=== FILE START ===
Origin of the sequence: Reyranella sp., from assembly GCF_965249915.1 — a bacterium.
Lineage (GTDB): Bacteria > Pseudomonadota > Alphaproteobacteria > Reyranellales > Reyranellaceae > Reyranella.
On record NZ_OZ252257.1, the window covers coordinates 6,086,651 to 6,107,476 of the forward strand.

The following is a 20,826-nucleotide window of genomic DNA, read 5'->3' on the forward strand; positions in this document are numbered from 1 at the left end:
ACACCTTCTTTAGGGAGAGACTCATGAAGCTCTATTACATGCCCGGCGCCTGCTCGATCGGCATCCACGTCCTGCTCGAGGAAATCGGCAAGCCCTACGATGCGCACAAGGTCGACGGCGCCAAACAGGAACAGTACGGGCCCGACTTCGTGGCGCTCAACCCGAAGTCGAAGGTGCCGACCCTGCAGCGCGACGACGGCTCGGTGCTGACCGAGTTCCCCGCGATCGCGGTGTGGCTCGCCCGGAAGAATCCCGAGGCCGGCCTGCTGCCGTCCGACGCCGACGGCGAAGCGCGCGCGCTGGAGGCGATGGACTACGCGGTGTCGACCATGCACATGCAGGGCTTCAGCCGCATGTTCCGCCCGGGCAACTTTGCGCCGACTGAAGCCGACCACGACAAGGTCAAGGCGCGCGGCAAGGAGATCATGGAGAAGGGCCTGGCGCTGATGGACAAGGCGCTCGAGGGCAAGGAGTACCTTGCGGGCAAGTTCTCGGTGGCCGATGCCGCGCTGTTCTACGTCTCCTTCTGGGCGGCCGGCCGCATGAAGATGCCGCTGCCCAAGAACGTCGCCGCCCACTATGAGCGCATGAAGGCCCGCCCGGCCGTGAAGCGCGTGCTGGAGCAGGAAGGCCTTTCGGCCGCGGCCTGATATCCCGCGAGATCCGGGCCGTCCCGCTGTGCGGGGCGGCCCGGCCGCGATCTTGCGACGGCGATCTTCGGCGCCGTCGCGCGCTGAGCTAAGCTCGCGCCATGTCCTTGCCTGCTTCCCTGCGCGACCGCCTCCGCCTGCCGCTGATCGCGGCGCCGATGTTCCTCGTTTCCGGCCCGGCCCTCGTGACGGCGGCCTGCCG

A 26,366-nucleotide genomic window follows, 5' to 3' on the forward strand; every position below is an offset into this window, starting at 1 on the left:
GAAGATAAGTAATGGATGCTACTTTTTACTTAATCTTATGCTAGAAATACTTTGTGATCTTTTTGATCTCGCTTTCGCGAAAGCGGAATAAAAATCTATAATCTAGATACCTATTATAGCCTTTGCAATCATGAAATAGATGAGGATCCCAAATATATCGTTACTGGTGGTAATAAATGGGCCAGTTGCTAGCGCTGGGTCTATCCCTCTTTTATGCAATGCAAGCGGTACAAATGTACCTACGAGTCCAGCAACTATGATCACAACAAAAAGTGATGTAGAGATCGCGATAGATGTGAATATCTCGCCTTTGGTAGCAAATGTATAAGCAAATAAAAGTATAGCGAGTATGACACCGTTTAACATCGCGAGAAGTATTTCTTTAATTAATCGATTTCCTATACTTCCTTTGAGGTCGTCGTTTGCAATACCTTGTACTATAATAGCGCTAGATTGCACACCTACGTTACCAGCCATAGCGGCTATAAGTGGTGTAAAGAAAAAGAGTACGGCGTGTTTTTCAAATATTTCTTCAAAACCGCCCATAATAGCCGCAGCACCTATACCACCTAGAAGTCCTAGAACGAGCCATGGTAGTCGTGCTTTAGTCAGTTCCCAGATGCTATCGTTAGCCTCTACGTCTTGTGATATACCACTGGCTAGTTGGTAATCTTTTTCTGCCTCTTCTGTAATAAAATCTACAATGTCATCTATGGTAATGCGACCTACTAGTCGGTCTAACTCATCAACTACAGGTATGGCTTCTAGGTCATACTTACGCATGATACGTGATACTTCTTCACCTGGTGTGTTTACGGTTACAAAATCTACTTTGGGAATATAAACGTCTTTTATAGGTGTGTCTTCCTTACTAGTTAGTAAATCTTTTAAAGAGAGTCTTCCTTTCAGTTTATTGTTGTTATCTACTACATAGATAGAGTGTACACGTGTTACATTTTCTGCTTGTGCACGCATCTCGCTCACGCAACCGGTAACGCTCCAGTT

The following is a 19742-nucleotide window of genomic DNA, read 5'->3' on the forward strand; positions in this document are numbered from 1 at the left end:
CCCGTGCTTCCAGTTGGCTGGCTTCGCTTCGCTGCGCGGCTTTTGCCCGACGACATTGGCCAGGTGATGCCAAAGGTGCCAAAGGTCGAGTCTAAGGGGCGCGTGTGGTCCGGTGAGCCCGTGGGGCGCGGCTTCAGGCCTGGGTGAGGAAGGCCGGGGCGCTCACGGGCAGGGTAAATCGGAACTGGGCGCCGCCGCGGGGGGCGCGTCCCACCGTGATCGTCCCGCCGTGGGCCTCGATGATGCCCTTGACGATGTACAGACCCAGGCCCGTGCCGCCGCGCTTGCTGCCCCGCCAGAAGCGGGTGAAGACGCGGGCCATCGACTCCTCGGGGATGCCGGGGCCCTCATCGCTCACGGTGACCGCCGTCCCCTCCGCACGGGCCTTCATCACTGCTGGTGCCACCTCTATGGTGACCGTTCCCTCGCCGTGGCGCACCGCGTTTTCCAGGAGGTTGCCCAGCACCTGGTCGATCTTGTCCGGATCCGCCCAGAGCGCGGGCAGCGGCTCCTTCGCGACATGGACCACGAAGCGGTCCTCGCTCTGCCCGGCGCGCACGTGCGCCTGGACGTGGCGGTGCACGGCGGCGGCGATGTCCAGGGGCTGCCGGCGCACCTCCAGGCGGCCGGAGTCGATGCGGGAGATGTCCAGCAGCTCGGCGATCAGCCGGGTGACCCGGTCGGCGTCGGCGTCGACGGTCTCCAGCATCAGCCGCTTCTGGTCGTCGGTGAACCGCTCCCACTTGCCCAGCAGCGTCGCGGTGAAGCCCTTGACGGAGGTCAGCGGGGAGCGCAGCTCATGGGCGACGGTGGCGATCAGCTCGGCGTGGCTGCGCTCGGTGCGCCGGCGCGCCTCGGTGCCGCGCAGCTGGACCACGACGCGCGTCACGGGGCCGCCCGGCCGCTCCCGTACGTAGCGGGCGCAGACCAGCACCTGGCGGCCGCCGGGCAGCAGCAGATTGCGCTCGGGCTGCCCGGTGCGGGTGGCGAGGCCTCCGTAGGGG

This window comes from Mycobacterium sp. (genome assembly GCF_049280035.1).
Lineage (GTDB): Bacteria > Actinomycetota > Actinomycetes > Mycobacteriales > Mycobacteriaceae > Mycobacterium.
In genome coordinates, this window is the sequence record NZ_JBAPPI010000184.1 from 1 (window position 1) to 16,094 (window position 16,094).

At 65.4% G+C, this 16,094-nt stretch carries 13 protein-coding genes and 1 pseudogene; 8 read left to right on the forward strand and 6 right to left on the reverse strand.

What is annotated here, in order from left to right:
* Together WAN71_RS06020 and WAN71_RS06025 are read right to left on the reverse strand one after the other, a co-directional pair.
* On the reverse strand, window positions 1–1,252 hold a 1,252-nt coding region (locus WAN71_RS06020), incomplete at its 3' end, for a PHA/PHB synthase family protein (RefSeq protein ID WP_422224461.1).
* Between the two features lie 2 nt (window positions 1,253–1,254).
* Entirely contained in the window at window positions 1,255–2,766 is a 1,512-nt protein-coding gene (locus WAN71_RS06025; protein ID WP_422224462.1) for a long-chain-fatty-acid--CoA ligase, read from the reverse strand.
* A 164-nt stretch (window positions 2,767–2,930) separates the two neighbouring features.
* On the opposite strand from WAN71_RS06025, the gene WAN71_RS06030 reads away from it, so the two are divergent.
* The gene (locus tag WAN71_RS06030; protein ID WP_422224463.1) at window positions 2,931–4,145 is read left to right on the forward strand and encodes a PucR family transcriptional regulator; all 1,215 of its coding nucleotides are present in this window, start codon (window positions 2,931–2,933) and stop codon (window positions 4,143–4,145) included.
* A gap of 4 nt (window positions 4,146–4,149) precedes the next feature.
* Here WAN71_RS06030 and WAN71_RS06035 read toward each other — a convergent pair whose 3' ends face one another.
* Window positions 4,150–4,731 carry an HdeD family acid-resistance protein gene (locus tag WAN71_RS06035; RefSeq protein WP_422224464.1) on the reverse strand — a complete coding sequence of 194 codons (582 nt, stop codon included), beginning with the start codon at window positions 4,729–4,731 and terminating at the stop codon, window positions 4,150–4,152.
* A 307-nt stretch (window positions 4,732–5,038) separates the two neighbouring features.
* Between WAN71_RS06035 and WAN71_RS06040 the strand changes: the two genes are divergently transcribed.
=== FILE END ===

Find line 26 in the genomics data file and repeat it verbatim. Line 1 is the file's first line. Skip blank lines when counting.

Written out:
* Between WAN71_RS06035 and WAN71_RS06040 the strand changes: the two genes are divergently transcribed.